ENG 208 Science Fiction? Speculative Fiction?
William Oram, MWF 9:00-9:50 AM
The purpose of the course is twofold: to consider the distinctive ways in which science fiction and fantasy work and to read some of its best stories. This version of the course will pay somewhat more attention to fantasy in its relation to science fiction and we’ll think about the ways in which the two make meaning—how they differ in what they do and how they resemble one another. I’m still currently rethinking the course, so that the following description is tentative.
We’ll start with two great early texts, which set up issues that science fiction continues to confront—H.G. Wells’ The Time Machine and Yevgeny Zamyatin’s distopia We, which responds in part to Wells' later utopian impulse. After that we’ll move to works written in the second half of the twentieth century and the first decade of the present one—fantasy novels by Ursula K. Le Guin (The Farthest Shore) and Michael Swanwick (The Iron Dragon’s Daughter), science fiction novels by Elizabeth Moon (The Speed of Dark), and Octavia Butler (Dawn). There will also be novels halfway between fantasy and science fiction—Hoban’s Ridley Walker and Andrea Hairston’s Mindscape.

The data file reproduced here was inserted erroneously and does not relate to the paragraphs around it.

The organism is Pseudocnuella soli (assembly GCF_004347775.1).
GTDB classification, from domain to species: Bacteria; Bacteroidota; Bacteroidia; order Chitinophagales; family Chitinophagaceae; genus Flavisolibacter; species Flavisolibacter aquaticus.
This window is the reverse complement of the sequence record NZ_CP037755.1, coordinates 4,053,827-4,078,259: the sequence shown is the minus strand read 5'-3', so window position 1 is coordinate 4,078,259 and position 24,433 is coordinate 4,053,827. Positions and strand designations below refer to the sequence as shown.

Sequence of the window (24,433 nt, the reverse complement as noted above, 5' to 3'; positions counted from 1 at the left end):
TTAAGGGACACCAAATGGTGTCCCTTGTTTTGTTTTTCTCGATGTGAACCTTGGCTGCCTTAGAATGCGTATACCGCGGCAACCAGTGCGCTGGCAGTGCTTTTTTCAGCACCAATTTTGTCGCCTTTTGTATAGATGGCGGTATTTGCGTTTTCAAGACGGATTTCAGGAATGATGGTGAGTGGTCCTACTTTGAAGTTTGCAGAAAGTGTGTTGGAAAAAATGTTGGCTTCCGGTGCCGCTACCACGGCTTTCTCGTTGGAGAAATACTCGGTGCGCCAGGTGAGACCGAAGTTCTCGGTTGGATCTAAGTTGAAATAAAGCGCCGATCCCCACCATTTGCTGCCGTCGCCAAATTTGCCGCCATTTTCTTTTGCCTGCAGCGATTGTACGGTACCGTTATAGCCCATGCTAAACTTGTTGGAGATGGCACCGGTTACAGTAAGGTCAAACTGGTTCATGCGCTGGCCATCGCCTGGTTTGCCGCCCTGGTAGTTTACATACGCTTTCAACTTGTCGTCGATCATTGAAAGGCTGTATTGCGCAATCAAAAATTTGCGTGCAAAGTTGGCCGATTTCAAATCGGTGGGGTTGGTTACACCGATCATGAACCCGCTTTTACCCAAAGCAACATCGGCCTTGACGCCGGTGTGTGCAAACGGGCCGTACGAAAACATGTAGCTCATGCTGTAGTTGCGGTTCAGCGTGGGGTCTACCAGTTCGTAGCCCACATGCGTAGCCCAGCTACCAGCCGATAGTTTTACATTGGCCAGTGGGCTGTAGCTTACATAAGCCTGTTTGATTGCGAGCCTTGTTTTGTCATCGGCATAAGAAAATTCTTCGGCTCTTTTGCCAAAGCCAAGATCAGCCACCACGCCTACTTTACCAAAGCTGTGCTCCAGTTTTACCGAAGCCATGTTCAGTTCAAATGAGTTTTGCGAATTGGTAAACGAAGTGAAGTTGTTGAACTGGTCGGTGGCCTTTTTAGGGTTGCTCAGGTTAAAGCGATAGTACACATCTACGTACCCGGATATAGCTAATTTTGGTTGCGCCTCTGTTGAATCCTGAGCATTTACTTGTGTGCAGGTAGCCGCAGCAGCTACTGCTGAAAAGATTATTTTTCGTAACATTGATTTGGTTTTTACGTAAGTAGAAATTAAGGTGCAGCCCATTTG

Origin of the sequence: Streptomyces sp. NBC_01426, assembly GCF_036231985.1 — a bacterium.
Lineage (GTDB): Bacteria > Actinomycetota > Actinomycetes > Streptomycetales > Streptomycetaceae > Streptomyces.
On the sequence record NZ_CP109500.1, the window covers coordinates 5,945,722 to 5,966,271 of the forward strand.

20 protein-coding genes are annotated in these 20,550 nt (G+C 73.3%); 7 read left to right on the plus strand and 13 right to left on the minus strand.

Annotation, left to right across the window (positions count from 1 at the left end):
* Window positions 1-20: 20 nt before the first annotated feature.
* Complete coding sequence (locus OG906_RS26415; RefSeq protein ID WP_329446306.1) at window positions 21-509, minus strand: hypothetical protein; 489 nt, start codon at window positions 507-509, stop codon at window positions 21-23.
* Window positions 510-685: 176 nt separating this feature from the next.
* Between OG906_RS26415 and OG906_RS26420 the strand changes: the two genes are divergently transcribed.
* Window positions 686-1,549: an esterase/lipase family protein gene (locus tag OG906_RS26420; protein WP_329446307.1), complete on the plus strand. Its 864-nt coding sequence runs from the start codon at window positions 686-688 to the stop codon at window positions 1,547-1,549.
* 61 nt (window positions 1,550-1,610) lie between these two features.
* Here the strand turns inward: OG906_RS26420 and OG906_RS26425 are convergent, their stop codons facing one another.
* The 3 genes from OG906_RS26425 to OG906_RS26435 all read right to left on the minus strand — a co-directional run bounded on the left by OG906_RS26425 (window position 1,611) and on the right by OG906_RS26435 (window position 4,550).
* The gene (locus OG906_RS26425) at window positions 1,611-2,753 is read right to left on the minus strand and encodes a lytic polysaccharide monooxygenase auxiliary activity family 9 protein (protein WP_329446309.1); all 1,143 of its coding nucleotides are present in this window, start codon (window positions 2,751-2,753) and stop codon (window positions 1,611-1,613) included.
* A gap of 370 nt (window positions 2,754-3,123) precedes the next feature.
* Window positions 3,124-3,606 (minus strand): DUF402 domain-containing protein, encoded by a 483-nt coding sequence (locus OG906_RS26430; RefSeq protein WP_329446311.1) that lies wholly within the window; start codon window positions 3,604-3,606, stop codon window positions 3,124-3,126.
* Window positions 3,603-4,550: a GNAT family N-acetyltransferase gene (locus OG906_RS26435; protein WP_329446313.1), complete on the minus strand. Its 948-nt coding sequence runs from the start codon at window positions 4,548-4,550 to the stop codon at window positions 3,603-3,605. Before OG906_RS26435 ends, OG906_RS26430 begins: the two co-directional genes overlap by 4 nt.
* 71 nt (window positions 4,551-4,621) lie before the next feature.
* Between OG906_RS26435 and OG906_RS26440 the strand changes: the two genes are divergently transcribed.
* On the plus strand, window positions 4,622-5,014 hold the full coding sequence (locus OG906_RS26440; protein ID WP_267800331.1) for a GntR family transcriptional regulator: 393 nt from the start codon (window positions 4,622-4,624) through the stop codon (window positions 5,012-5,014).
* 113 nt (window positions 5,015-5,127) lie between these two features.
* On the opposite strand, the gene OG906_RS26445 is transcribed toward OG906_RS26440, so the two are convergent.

Scattered through the course will be pockets of short stories by Alice Sheldon (pen name James Tiptree), Michael Swanwick, Maureen McHugh, Gene Wolfe and others.
These are all rich, powerful works, chosen because they need some thinking about. Certain concerns will surface in different works in different ways: utopias and distopias; encounters with aliens and, with that, the problem of what’s human; the nature of identity; gender; the social effects of scientific advances; the fear of death. By and large I’m interested in novels that investigate what Ursula Le Guin calls the “inner space” of mind and society, not the “outer space” of the cosmos. But there are some space ships.
Writing. Students will write thirteen ungraded responses to the reading and in addition there will be two graded essays (done in draft and rewritten) and a final exam.
It's my intention to lecture for two days a week and to divide the class on Fridays into two groups for discussion though we may have to modify this plan as the semester progresses. One college-level literature course is a prerequisite for this class.
A Tentative Reading List
H.G. Wells, The Time Machine
Yevgeny Zamyatin, We
Ursula K. Le Guin, The Farthest Shore
Octavia Butler, Dawn
Elizabeth Moon, The Speed of Dark
Michael Swanwick, The Iron Dragon’s Daughter
Russel Hoban, Ridley Walker
Andrea Hairston, Mindscape
An anthology of science fiction short stories